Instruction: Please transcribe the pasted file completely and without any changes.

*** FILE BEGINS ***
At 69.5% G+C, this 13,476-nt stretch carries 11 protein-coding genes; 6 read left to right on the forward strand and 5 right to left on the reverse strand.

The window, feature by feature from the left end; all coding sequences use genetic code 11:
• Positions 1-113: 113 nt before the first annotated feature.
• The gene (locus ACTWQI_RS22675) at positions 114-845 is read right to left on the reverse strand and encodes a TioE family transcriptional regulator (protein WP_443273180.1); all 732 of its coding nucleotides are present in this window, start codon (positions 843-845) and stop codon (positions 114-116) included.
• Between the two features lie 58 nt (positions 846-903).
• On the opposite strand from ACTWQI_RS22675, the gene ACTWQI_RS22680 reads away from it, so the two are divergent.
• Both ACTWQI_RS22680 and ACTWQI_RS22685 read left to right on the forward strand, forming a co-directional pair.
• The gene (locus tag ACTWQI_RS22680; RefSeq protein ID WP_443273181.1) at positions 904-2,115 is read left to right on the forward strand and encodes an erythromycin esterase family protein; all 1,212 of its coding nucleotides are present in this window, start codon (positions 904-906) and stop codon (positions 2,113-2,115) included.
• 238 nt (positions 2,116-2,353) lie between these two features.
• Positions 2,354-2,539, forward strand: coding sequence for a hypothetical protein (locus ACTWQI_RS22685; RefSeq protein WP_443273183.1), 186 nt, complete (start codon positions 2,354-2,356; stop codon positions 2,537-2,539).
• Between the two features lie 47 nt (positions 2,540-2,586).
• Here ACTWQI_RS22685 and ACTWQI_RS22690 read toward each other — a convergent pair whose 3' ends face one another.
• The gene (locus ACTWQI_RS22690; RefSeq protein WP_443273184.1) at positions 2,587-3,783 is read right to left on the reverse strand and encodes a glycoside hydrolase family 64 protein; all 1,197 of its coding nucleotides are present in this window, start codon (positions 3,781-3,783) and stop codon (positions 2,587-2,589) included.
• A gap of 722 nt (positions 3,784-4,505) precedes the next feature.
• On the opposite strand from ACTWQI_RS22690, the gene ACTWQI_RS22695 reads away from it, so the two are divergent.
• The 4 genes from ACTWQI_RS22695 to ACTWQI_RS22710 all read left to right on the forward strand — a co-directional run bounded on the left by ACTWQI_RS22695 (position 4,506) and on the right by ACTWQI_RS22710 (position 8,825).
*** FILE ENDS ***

At 69.5% G+C, this 13,476-nt stretch carries 11 protein-coding genes; 6 read left to right on the forward strand and 5 right to left on the reverse strand.

The window, feature by feature from the left end; all coding sequences use genetic code 11:
• Positions 1-113: 113 nt before the first annotated feature.
• The gene (locus ACTWQI_RS22675) at positions 114-845 is read right to left on the reverse strand and encodes a TioE family transcriptional regulator (protein WP_443273180.1); all 732 of its coding nucleotides are present in this window, start codon (positions 843-845) and stop codon (positions 114-116) included.
• Between the two features lie 58 nt (positions 846-903).
• On the opposite strand from ACTWQI_RS22675, the gene ACTWQI_RS22680 reads away from it, so the two are divergent.
• Both ACTWQI_RS22680 and ACTWQI_RS22685 read left to right on the forward strand, forming a co-directional pair.
• The gene (locus tag ACTWQI_RS22680; RefSeq protein ID WP_443273181.1) at positions 904-2,115 is read left to right on the forward strand and encodes an erythromycin esterase family protein; all 1,212 of its coding nucleotides are present in this window, start codon (positions 904-906) and stop codon (positions 2,113-2,115) included.
• 238 nt (positions 2,116-2,353) lie between these two features.
• Positions 2,354-2,539, forward strand: coding sequence for a hypothetical protein (locus ACTWQI_RS22685; RefSeq protein WP_443273183.1), 186 nt, complete (start codon positions 2,354-2,356; stop codon positions 2,537-2,539).
• Between the two features lie 47 nt (positions 2,540-2,586).
• Here ACTWQI_RS22685 and ACTWQI_RS22690 read toward each other — a convergent pair whose 3' ends face one another.
• The gene (locus ACTWQI_RS22690; RefSeq protein WP_443273184.1) at positions 2,587-3,783 is read right to left on the reverse strand and encodes a glycoside hydrolase family 64 protein; all 1,197 of its coding nucleotides are present in this window, start codon (positions 3,781-3,783) and stop codon (positions 2,587-2,589) included.
• A gap of 722 nt (positions 3,784-4,505) precedes the next feature.
• On the opposite strand from ACTWQI_RS22690, the gene ACTWQI_RS22695 reads away from it, so the two are divergent.
• The 4 genes from ACTWQI_RS22695 to ACTWQI_RS22710 all read left to right on the forward strand — a co-directional run bounded on the left by ACTWQI_RS22695 (position 4,506) and on the right by ACTWQI_RS22710 (position 8,825).